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ALEX CHADWICK, host:

Here is an old medical remedy. You've got a cough: take a spoonful of honey. It's one of the things your mom might have told you that was probably dismissed pretty much everywhere by modern medicine until now.

Joining us is pediatrician Dr. Sydney Spiesel. He writes the Medical Examiner column for the online magazine Slate. And he knows a thing or two about cough medicine. Syd, welcome back to the program.

Dr. SYDNEY SPIESEL (Columnist, Slate magazine): Thanks. Glad to be here.

CHADWICK: So there's a new study on this, honey remedy? Do tell us.

Dr. SPIESEL: Well. The new study on honey remedy probably came as result of the fact that people have, in the last few years, become very skeptical of the traditional treatments, cough medicines for kids. And so some people at the University of Pennsylvania decided to look at an old remedy, which is actually been in wide use for - in many cultures for many years, which is just give kids a spoonful of honey. And I have to say, you know, we're always worried medical reports that are sponsored by pharmaceutical companies, and we always take them with a grain of salt. So I do feel obliged to point out that this one was sponsored by the National Honey Board.

CHADWICK: And it found that, in fact, honey is somewhat effective in helping kids with coughs. Why would that be?

Dr. SPIESEL: Well, the first thing is the study was done by taking about 100 kids and dividing them into three piles. One pile was given honey. Another pile was given a cough medicine that was thickened, gooey and sweet and flavored to taste like honey but actually didn't contain honey. It contained a standard cough suppressant, which is the major ingredient in most cough syrups that are out there now. And the third group of kids got nothing at all.

And the result was that the kids who got the honey might have done slightly better than the kids that got the traditional cough syrup. And both groups seem to do better, at least in terms of parent report, compared with the kids who got nothing at all. So the question is where does the honey's benefit come from? And the truth is that we don't have the foggiest idea.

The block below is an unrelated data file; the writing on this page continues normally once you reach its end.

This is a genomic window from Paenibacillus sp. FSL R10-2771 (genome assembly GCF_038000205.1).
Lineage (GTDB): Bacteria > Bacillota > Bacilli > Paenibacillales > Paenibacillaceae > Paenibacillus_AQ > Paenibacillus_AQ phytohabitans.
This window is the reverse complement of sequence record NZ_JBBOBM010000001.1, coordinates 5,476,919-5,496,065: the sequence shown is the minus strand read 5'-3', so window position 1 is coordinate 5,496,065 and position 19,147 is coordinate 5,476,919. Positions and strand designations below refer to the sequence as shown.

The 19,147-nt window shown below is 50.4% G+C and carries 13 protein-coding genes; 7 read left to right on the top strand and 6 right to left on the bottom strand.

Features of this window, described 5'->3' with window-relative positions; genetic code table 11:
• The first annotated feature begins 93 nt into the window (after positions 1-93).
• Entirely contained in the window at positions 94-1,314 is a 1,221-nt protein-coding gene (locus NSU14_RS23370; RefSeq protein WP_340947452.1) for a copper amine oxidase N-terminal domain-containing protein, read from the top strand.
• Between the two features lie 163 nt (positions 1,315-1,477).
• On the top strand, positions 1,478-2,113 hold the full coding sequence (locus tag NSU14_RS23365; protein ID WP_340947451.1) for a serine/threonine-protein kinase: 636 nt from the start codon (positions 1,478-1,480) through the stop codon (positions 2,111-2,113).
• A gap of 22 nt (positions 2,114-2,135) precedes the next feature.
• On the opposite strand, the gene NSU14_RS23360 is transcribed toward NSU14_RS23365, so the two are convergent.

CHADWICK: It works about as well as the best cough suppressant we've been able to develop and we're not sure why?

Dr. SPIESEL: We're not sure why, but I also need to point out that the best cough suppressant we've been able to develop is not that good itself. And it may be that the kind of thick, gooey, viscous material tends to smooth down the lining of the throat, and maybe that's how it works.

CHADWICK: Syd, you know, medicines come with all kinds of cautions. I don't imagine there are any actual cautions about honey, are there?

Dr. SPIESEL: There actually are. Fresh honey should not ever be given to kids under about a year, because there are some cases of a disease called infant botulism which has been reported in young infants getting fresh honey. Honey, they can be used to, you know, in baking. But no fresh honey should ever be given to kids less than a year old.

CHADWICK: Thanks so much for your contributions today.

Dr. SPIESEL: Thank you. Bye-bye.

CHADWICK: Opinion for Dr. Sydney Spiesel of Yale Medical School. And you can read his Medical Examiner column at Slate.com

Also this, dear listeners. In a recent NPR/Harvard/Kaiser poll, parents were asked if the controversy over cough and cold syrups is changing their attitudes toward medicine. And you can get the results of this poll online at our Web site, npr.org.

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